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Hypertrophic cardiomyopathy (HCM) has fascinated (and scared) cardiologists for years owing, in part, to the relatively few cases most physicians will see in their practice, coupled with increased risk for sudden death, complex yet incomplete genetic understanding, and enigmatic hemodynamics. The management of symptomatic patients with HCM evolved over the past (nearly) 6 decades owing to focused efforts to understand the pathophysiology and perfect the necessary skills to delivery exemplary outcomes.1 We have learned that it is entirely possible for patients with HCM to have excellent quality of life and normal lifespans, that most patients can be treated with pharmacologic therapy, and that for most patients who remain symptomatic, there are procedures that can deliver excellent benefit with low risk.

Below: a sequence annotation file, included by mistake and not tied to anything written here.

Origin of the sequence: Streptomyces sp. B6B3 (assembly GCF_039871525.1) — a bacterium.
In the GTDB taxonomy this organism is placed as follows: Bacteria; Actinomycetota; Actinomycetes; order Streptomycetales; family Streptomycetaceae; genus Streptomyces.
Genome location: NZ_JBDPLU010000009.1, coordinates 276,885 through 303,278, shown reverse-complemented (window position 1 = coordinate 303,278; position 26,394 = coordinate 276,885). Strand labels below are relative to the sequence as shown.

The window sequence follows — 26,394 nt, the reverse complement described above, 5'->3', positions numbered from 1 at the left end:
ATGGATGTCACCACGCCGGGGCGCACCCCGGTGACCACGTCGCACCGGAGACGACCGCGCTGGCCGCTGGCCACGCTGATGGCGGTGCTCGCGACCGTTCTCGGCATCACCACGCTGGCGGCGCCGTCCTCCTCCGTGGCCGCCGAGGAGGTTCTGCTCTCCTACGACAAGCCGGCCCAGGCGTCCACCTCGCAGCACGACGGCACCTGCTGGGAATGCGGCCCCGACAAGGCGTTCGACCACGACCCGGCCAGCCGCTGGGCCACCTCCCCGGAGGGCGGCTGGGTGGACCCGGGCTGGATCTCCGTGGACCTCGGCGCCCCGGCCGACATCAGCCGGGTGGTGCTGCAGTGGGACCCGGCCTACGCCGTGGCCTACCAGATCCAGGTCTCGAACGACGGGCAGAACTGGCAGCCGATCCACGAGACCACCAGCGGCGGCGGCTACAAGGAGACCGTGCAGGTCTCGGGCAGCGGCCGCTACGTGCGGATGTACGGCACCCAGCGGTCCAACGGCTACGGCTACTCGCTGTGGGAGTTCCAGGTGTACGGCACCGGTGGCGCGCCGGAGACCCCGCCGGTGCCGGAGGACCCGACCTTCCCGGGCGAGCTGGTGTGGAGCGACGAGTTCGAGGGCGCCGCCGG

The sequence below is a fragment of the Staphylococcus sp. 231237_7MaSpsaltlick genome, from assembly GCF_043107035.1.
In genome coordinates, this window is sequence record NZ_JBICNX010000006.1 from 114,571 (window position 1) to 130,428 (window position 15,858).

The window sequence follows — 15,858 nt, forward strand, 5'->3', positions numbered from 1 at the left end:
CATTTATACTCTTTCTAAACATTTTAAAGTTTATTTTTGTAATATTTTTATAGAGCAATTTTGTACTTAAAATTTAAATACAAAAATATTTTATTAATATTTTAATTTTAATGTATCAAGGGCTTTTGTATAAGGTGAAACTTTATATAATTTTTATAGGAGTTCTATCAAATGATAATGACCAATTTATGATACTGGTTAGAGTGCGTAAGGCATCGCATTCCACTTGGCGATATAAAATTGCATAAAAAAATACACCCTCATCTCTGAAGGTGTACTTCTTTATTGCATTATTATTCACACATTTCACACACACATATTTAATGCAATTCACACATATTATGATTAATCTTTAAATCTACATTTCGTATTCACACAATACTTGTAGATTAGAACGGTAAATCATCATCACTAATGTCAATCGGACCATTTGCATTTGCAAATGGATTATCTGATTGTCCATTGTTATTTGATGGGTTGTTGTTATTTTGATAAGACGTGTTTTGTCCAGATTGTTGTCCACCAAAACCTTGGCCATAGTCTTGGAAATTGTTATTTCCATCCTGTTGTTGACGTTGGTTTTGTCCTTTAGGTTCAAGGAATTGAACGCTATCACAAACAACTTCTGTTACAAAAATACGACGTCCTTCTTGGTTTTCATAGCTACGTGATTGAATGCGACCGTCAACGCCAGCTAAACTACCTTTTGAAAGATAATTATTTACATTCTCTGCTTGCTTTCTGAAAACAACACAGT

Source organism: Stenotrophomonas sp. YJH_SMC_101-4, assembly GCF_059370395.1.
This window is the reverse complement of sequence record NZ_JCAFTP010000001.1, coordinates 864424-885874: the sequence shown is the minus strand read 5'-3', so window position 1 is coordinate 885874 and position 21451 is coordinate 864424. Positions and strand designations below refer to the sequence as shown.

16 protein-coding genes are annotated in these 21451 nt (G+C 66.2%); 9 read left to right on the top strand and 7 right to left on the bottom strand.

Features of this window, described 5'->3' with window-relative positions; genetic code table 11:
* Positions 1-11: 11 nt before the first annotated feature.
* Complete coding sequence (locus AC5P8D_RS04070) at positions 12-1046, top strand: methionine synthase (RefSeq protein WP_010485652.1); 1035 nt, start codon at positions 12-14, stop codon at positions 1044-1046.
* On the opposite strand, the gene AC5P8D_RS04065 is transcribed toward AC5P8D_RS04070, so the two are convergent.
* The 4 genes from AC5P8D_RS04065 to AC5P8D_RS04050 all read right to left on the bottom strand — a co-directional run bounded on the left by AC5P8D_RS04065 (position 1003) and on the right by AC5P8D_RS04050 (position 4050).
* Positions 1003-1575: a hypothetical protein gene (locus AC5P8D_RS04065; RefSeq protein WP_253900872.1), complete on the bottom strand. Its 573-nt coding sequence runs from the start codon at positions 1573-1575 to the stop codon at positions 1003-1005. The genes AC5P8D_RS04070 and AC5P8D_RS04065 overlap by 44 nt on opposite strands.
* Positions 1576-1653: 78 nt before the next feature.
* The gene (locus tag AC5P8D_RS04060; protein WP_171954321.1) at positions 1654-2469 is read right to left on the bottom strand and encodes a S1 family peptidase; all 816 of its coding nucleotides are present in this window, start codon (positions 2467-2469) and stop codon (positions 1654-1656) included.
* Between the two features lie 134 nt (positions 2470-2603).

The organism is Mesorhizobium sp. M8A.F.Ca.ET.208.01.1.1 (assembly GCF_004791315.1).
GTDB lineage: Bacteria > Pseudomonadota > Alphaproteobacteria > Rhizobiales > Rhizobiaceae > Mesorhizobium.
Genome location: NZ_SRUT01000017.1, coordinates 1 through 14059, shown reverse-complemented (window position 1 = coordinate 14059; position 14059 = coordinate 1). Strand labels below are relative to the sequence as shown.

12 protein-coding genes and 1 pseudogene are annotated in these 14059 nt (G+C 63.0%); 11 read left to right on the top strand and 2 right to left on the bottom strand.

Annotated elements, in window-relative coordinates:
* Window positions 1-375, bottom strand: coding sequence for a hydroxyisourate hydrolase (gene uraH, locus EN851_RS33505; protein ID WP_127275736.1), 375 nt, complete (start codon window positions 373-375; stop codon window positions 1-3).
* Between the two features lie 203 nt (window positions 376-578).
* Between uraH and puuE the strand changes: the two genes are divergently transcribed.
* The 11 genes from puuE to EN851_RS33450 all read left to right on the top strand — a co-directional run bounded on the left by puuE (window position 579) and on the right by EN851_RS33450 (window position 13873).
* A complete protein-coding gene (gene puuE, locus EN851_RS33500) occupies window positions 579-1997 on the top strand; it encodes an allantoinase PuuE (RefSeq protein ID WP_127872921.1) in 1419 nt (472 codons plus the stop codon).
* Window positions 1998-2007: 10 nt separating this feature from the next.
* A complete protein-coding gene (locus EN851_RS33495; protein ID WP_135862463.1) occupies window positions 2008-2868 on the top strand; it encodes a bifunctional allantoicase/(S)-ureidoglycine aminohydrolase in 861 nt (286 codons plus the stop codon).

Ommen SR, Nishimura RA. Hypertrophic Cardiomyopathy—One Case per Year? A Clarion Call to Do What Is Right. JAMA Cardiol. 2016;1(3):333–334. doi:10.1001/jamacardio.2016.0277
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